Local LIRR Commuters Air Concerns at Forum

Long Island Rail Road representatives attend meeting in Wantagh hosted by Nassau County Legis. Dave Denenberg, D-Merrick.

Area residents were given an opportunity Thursday night to air grievances one-on-one with representatives of the Long Island Rail Road (LIRR) regarding issues with their local train stations in a forum hosted by Nassau County Legis. Dave Denenberg, D-Merrick, at the Wantagh Public Library . 

With issues such as broken escalators, safety, cleanliness, parking, and more, citizens representing Denenberg’s legislative district, including those from Bellmore, Merrick, Wantagh, Seaford, and Freeport, took this opportunity to make their voices heard.

“The idea isn’t just to raise the complaints at this meeting,” Denenberg said. “The idea is to follow-up and try and get some satisfaction so that we make things at our stations improve.”

Denenberg welcomed two representatives of the LIRR to the meeting including Robert Brennan, director of government and community affairs, and Patrick Gerakaris, branch line manager of the South Nassau District, both of whom fielded questions from members of the audience.

Denenberg, as well as several residents in attendance at the meeting, complained about the overall condition of the Wantagh LIRR Station , noting that the platform is in poor shape, that it currently possesses no elevator, and that the escalator as been out of order for quite some time.

“People who have a handicap or a disability really have to go to Seaford or Bellmore at this point,” he said. “Not having an elevator or an escalator is a critical issue.”

Brennan addressed this issue, noting that the Wantagh station is due for a complete overhaul in the near future.

“The entire Wantagh station needs to be renovated,” he said. “We do have plans to do that within the next few years...the reason why the Seaford station was done first was because the platform there was in much more dire straits than Wantagh’s. But Wantagh is on the list.”

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Another pressing problem for many commuters brought up Thursday involved abbreviated ticket expiration dates, and while Denenberg said that the issue has improved, residents are still not quite satisfied with the result.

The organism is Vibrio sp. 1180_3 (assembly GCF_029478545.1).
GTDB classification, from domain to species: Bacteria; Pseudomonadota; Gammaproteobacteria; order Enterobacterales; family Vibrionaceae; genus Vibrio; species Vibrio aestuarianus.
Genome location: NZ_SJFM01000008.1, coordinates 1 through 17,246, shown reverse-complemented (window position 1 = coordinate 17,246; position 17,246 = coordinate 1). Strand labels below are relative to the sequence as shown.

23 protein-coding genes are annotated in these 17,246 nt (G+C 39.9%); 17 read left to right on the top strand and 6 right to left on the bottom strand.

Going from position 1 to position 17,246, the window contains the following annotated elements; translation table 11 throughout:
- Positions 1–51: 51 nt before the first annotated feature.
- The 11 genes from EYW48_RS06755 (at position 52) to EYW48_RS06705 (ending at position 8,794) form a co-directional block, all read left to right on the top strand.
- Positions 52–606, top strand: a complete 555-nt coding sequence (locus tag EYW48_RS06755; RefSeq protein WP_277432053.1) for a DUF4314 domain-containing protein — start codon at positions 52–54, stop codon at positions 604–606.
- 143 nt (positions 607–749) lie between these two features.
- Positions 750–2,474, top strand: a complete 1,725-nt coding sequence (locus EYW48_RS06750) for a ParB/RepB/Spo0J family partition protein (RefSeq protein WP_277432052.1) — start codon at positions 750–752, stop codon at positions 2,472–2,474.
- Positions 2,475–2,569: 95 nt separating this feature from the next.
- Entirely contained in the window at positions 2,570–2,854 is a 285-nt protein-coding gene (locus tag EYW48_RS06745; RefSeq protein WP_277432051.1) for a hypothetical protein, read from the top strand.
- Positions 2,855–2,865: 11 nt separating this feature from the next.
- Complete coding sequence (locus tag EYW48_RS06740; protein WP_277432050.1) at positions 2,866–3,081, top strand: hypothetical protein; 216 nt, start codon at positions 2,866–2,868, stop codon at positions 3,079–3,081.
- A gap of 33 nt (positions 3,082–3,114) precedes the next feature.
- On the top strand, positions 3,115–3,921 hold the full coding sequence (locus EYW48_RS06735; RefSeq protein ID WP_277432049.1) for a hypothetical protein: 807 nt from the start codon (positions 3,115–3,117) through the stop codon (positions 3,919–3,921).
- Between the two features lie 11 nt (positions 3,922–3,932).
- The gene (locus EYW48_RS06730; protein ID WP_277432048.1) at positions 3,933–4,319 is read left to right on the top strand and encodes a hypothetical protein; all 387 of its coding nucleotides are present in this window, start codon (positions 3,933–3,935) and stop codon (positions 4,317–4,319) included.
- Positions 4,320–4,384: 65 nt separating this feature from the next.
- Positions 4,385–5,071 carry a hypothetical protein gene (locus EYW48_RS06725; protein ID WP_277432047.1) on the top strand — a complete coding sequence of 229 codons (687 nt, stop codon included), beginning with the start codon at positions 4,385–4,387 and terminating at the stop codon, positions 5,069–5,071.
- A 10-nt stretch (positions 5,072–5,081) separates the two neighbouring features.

“The period was extended due to complaints at these meetings to two months, because the ticket expiration had been shortened to two weeks,” he said. “People still express that they still want the tickets to have a six month expiration date, as they had previously.”

Brennan indicated that he would take the matter under advisement, but gave no concrete answer regarding extending the current two month expiration dates for LIRR tickets.

Several people at the meeting issued complaints regarding the overall cleanliness of the LIRR stations, citing issues such as rampant pigeon droppings and public urination at the Merrick, Bellmore, and Wantagh stations. Gerakaris responded that cleanup efforts would increase now that the spring season was upon them.

“We have trucks with high-pressure power washers...they obviously do not operate in the winter, because they would just create icy conditions for customers,” he said. “But they did start of on Tuesday of this week, so that will handle any dirty conditions that may exist. We’re working our way down the line.”

LIRR security was also expressed as a concern with Denenberg pointed out that many of his constituents have complained about an overall lack of MTA Police presence at the local train stations. 

“We even got those complaints in Merrick, which is ironic, since there’s a station house for the MTA police there,” Denenberg said. “There’s also been many requests about getting surveillance cameras around the stations.”

Brennan said that MTA police are often stretched too thin considering the wide area they are responsible for. He added that the LIRR is exploring other ways to beef up security at their stations.

“The MTA police are responsible for 130 miles of track, from Manhattan to Montauk Point, so it’s difficult for them to be everywhere at once,” Brennan said. “However, we are looking into installing security cameras and better lighting to make things safer for commuters.”

Another hot-button topic raised during the forum was parking permits at the Merrick and Bellmore stations. However, Denenberg was quick to point out that the Town of Hempstead issues the permit and this is not something that the LIRR has any control over. Denenberg encouraged residents to contact the Hempstead officials regarding this issue and that he would continue to do what he could on his end. 


Chris Wendt April 05, 2013 at 05:14 PM
Re: “The MTA police are responsible for 130 miles of track, from Manhattan to Montauk Point, so it’s difficult for them to be everywhere at once,” Brennan said. “However, we are looking into installing security cameras and better lighting to make things safer for commuters.” This from a director of the LIRR/MTA. It reads as though saying, "We (LIRR) have too much track to be responsible for policing or securing effectively." That would be just foolish. However many mile of track there are, LIRR/MTA is responsible to police it all, and keep it secure. We commuters pay more than enough in fares to have reasonable expectations for our safety and security in this day and age. Although school taxes are high, the Wantagh School District has increased their spending budget for security guards, and will be maintaining that heightened level of security in the next budget. That is called having your priorities straight.


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